The Mythmakers

The Remarkable Fellowship of C.S. Lewis & J.R.R. Tolkien

From New York Times bestselling, award-winning creator John Hendrix comes The Mythmakers, a graphic novel biography of two literary lions—C.S. Lewis and J.R.R. Tolkien—following the remarkable story of their friendship and creative fellowship, and how each came to write their masterworks.

Through narrative and comic panels, Hendrix chronicles Lewis and Tolkien’s near-idyllic childhoods, then moves on to both men’s horrific tour of the trenches of World War I to their first meeting at Oxford in 1929, and then the foreshadowing, action, and aftermath of World War II. He reveals the shared story of their friendship, in all its ups and downs, that gave them confidence to venture beyond academic concerns (fantasy wasn’t considered suitable for adult reading, but the domain of children), shaped major story/theme ideas, and shifted their ideas about the potential of mythology and faith.

John Hendrix (Photo: Washington University)

The Mythmakers also shows the camaraderie and the importance of the social/literary circle of friends called the Inklings, and how the friendship of these two great men fell apart and came together again. Hendrix concludes describing how the writings of C.S. Lewis and J.R.R. Tolkien had re-enchanted the 20th century, after two World Wars. In writing aimed at scholars, adults, and young people, these two tweedy academics altered the course of storytelling and embraced the concept that fantasy writing for an adult audience was an accepted form of literature.

The format is similar to The Faithful Spy: prose interspersed with images and narrative comics. The narration is often conversations between a knowledgeable wizard and a comical lion. Through brisk conversation between these two friends, they explain some of the bigger ideas in an approachable and entertaining way. Throughout the story, there are “gateways” that lead readers to the back matter where certain themes, such as how myth/fantasy evolved or the art of world-building, are discussed more fully. This device keeps the main story flowing quickly and smoothly for those readers not interested in the more academic ideas behind the narrative. Among the ideas covered in the narrative and back matter:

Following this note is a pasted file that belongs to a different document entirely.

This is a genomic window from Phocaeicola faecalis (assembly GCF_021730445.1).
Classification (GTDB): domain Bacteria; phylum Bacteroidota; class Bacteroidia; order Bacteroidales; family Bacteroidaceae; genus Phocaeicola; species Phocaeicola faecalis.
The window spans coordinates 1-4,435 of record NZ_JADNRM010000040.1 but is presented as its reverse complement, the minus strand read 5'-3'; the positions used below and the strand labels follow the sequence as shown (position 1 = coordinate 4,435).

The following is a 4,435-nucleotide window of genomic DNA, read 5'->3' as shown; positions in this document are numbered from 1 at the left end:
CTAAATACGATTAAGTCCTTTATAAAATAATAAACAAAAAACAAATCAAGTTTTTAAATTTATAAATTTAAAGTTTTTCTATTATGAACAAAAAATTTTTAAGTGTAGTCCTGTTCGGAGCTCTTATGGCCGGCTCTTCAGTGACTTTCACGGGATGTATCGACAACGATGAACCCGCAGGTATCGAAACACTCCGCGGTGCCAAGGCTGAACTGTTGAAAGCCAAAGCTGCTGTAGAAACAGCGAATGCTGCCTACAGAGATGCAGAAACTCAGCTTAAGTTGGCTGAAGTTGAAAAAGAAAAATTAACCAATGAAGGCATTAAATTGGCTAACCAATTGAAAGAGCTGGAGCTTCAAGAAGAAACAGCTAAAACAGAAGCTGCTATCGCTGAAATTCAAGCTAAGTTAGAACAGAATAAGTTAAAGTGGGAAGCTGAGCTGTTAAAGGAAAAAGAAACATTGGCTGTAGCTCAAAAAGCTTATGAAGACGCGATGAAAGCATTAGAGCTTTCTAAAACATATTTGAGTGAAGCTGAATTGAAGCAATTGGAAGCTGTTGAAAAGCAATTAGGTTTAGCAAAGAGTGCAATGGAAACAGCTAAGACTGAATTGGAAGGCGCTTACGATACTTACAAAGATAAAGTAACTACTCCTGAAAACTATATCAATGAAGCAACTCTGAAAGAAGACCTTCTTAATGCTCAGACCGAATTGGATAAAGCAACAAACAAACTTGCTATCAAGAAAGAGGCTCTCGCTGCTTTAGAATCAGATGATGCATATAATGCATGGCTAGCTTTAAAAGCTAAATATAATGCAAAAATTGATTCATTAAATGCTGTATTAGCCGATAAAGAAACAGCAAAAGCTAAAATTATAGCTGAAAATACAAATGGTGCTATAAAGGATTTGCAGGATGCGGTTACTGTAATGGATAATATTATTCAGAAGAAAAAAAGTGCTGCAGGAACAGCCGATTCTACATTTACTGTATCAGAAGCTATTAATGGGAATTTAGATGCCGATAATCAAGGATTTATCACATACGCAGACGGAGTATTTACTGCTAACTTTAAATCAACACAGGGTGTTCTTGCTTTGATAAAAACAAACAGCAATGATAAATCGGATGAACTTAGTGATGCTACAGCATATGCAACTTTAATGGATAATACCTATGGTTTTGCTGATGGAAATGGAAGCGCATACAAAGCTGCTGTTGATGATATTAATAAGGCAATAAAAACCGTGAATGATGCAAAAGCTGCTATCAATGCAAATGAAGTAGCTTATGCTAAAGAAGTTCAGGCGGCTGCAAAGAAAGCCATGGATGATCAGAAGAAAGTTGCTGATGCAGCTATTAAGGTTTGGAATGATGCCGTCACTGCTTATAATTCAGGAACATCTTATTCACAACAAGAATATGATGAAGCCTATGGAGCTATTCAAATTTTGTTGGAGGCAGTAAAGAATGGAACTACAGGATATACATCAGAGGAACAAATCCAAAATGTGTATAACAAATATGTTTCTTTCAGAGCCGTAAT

• Tolkien’s world-building
• The “Theology of Creation” linking their faith to their writings
• The meaning of real friendship
• Notions of modernity and mythology
• The value of fantasy
• The power of a creative community
• An exploration of the different kinds of storytelling in Narnia and The Lord of the Rings, both relying on “the Myth” as a storytelling device, but differing in the use of allegory vs. symbolism
• The creative differences of Lewis and Tolkien: the high standards of Tolkien’s fiction and the faster and more immediate approach of Lewis’s
• Logos vs. Mythos: Lewis created from images, Tolkien created from language
• The mixing of mythologies

Also included are an author’s note, endnotes, bibliography and index.

About the author

John Hendrix is a New York Times bestselling author and illustrator. His books include The Faithful Spy: Dietrich Bonhoeffer and the Plot to Kill Hitler, named a Best Book of 2018 by NPR, and Drawing Is Magic: Discovering Yourself in a Sketchbook. His award-winning illustrations have appeared on book jackets and in newspapers and magazines. He is chair of the MFA in Illustration & Visual Culture program in the Sam Fox School of Design & Visual Arts at Washington University in St. Louis. Hendrix lives in Webster Groves, Missouri.